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<a target="_blank" rel="noopener" href="https://fatcat.wiki/container/2kokby3zfzen3bd62o6cskolxq" style="color: black;">2008 International Symposium on Computer Architecture</a>
A high-concurrency Transactional memory (TM) implementation needs to track concurrent accesses, buffer speculative updates, and manage conflicts. We propose that the requisite hardware mechanisms be decoupled from one another. Decoupling (a) simplifies hardware development, by allowing mechanisms to be developed independently; (b) enables software to manage these mechanisms and control policy (e.g., conflict management strategy and laziness of conflict detection); and (c) makes it easier to use<span class="external-identifiers"> <a target="_blank" rel="external noopener noreferrer" href="https://doi.org/10.1109/isca.2008.17">doi:10.1109/isca.2008.17</a> <a target="_blank" rel="external noopener" href="https://dblp.org/rec/conf/isca/ShriramanDS08.html">dblp:conf/isca/ShriramanDS08</a> <a target="_blank" rel="external noopener" href="https://fatcat.wiki/release/kwyihhdwpbentfbnd4anoqzaei">fatcat:kwyihhdwpbentfbnd4anoqzaei</a> </span>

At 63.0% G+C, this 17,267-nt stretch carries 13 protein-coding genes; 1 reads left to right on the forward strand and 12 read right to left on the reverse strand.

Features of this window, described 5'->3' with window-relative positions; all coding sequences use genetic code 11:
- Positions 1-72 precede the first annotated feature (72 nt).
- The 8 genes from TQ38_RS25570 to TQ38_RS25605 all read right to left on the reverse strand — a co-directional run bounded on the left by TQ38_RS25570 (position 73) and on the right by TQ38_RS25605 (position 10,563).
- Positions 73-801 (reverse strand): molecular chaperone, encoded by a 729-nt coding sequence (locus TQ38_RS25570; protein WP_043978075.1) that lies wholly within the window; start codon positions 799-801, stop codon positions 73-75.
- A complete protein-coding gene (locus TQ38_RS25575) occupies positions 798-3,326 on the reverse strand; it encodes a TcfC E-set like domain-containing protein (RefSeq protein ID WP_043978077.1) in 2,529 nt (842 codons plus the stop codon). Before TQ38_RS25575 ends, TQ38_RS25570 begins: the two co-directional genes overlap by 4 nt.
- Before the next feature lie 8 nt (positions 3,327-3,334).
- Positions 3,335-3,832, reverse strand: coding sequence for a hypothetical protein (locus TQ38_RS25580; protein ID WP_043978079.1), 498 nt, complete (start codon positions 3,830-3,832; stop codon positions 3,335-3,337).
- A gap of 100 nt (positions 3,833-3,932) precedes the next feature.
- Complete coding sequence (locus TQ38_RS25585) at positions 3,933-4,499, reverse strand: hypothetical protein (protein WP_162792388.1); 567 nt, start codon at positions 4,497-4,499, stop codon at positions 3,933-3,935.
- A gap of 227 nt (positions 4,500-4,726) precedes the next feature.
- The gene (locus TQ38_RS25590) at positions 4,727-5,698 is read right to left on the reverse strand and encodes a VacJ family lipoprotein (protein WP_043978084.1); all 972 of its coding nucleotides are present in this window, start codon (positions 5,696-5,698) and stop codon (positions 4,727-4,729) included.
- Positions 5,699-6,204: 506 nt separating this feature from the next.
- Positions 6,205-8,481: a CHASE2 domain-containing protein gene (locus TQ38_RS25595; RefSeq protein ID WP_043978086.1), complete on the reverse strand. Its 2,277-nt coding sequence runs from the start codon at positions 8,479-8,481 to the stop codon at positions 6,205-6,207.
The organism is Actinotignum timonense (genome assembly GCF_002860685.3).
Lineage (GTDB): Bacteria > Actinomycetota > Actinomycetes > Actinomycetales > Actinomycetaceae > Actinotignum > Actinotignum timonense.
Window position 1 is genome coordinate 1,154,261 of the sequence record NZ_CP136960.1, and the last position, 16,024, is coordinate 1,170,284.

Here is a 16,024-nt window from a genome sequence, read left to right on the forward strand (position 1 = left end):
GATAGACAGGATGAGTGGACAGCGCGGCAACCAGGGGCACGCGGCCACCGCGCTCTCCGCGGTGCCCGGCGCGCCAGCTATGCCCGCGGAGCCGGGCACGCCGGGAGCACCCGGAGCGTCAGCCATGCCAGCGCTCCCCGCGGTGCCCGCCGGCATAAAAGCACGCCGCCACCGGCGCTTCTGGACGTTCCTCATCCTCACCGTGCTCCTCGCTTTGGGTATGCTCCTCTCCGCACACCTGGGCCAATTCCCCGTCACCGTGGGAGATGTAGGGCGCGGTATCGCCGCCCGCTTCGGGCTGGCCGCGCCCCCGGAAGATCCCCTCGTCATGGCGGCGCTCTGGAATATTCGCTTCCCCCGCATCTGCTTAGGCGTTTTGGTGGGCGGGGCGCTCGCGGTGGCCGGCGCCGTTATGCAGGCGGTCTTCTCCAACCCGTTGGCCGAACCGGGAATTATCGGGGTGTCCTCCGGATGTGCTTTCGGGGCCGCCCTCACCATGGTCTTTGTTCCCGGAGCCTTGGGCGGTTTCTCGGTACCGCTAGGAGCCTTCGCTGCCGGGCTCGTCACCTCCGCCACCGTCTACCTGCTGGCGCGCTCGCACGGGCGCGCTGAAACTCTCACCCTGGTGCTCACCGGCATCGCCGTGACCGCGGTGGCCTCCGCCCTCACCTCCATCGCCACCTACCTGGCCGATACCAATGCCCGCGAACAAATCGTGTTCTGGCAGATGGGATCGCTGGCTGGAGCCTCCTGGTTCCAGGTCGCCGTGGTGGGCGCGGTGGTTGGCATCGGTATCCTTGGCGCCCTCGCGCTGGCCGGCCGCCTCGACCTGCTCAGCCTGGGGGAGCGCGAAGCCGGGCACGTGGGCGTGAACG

more »... the hardware for purposes other than TM. We present a system, FlexTM (FLEXible Transactional Memory), that employs three decoupled hardware mechanisms: read and write signatures, which summarize per-thread access sets; per-thread conflict summary tables, which identify the threads with which conflicts have occurred; and a lazy versioning mechanism, which maintains the speculative updates in the local cache and employs a thread-private buffer (in virtual memory) only in the rare event of an overflow. The conflict summary tables allow lazy conflict management to occur locally, with no global arbitration (they also support eager management). All three mechanisms are kept software-accessible, to enable virtualization and to support transactions of arbitrary length. In experiments with a prototype on the Simics/GEMS testbed, FlexTM provides a 5× speedup over high-quality software TM, with no loss in policy flexibility. Our analysis highlights the importance of lazy conflict detection, which maximizes concurrency and helps to ensure forward progress. Eager detection provides better overall system utilization in a mixed-programming environment. We also present a preliminary case study in which FlexTM components aid in the development of a tool to detect memory-related bugs. arbitrating between conflicting transactions and deciding which should abort. Pessimistic (eager) systems perform both conflict detection and conflict management as soon as possible. Optimistic (lazy) systems delay conflict management until commit time (though they may detect conflicts earlier). TM systems must also perform version management, either buffering new values in private locations (a redo log) and making them visible at commit time, or buffering old values (an undo log) and restoring them on aborts. In the taxonomy of Moore et al.  , undo logs are considered an orthogonal form of eagerness (they put updates in the "right" location optimistically); redo logs are considered lazy. The mechanisms required for conflict detection, conflict management, and version management can be implemented in hardware (HTM) [1, 14, 16, 27, 28] , software (STM) [11, 12, 15, 23, 29] , or some hybrid of the two (HyTM) [10, 18, 26, 35] . Full hardware systems are typically inflexible in policy, with fixed choices for eagerness of conflict management, strategies for conflict arbitration and back-off, and eagerness of versioning. Software-only systems are typically slow by comparison, at least in the common case. Several systems [6, 35, 40] have advocated decoupling of the hardware components required for TM, giving each a well-defined API that allows them to be implemented and invoked independently. Hill et al.  argue that decoupling makes it easier to refine an architecture incrementally. Shriraman et al. [34, 35] argue that decoupling helps to separate policy from mechanism, thereby enabling flexibility in the choice of policy. Both groups suggest that decoupling may allow TM components to be used for other, nontransactional purposes  [35, TR version]. Several papers have found performance pathologies with certain policy choices (eagerness of conflict management; arbitration and back-off strategy) in certain applications [4, 32, 35, 36] . RTM promotes policy flexibility by decoupling version management from conflict detection and management-specifically, by separating data and metadata, and performing conflict detection only on the latter. While RTM hardware provides a single mechanism for both conflict detection and management, software can choose (by controlling the timing of metadata inspection and updates) when conflicts are detected. Unfortunately, metadata management imposes significant software costs  . In this paper, we propose more fully decoupled hardware, allowing us to maintain the separation between version management and conflict management without the need for software-managed metadata. Specifically, our FlexTM (FLEXible Transactional Memory) system introduces conflict summary tables (CSTs) to concisely capture conflicts between transactions. It also uses Bloom filter signatures (as in Bulk  and LogTM-SE ) to track and summarize a transaction's read and write sets, and adapts the versioning system of RTM (programmable data isolation-PDI), extending it to directory-based coherence and adding a hardware-filled overflow mechanism. Though FlexTM relies on read and write signatures to maintain CSTs, the signatures are first-class objects, and can be used for other purposes as well. The CSTs, for their part, can be polled by software or configured to trigger a user-level handler when conflicts occur; this allows us to separate conflict detection from conflict management. In other words, while the hardware always detects conflicts immediately, software chooses when to notice, and what to do about it. FlexTM enables lazy conflict management without commit tokens  , broadcast of write sets [6, 14] , or ticket-based serialization  . It is, to our knowledge, the first hardware TM to implement lazy commits and aborts as entirely local operations, even with parallel commits in multiple threads. As in RTM, PDI buffers speculative writes in local (private) caches, allowing those caches to grow incoherent under software control. Rather than fall back to software-only TM in the event of overflow, however, FlexTM moves evicted speculative lines to a thread-private overflow table (OT) in virtual memory. Both signatures and CSTs are independent of the versioning system. Signatures, CSTs, and OTs are fully visible in software, and can be read and (at the OS level) written under software control. This allows us to virtualize these structures, extending transactions through context switches and paging. As in LogTM-SE, summary signatures capture the read and write sets of swapped-